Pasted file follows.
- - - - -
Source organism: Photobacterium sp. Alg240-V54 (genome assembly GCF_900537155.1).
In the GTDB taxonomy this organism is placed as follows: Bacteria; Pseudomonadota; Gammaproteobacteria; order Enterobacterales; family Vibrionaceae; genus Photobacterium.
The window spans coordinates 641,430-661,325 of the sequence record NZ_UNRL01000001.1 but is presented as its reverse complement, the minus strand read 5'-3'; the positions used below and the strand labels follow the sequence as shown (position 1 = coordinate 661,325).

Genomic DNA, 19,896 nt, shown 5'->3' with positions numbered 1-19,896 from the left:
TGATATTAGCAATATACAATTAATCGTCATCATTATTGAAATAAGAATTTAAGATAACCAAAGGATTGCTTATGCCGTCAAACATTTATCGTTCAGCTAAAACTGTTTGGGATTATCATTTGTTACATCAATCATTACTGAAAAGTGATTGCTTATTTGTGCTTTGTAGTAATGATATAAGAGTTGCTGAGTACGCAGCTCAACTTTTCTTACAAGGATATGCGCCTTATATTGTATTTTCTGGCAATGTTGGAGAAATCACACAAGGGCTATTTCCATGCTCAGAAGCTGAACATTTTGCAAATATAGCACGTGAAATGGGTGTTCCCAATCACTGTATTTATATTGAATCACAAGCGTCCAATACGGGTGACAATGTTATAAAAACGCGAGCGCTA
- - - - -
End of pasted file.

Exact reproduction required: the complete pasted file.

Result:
Source organism: Photobacterium sp. Alg240-V54 (genome assembly GCF_900537155.1).
In the GTDB taxonomy this organism is placed as follows: Bacteria; Pseudomonadota; Gammaproteobacteria; order Enterobacterales; family Vibrionaceae; genus Photobacterium.
The window spans coordinates 641,430-661,325 of the sequence record NZ_UNRL01000001.1 but is presented as its reverse complement, the minus strand read 5'-3'; the positions used below and the strand labels follow the sequence as shown (position 1 = coordinate 661,325).

Genomic DNA, 19,896 nt, shown 5'->3' with positions numbered 1-19,896 from the left:
TGATATTAGCAATATACAATTAATCGTCATCATTATTGAAATAAGAATTTAAGATAACCAAAGGATTGCTTATGCCGTCAAACATTTATCGTTCAGCTAAAACTGTTTGGGATTATCATTTGTTACATCAATCATTACTGAAAAGTGATTGCTTATTTGTGCTTTGTAGTAATGATATAAGAGTTGCTGAGTACGCAGCTCAACTTTTCTTACAAGGATATGCGCCTTATATTGTATTTTCTGGCAATGTTGGAGAAATCACACAAGGGCTATTTCCATGCTCAGAAGCTGAACATTTTGCAAATATAGCACGTGAAATGGGTGTTCCCAATCACTGTATTTATATTGAATCACAAGCGTCCAATACGGGTGACAATGTTATAAAAACGCGAGCGCTA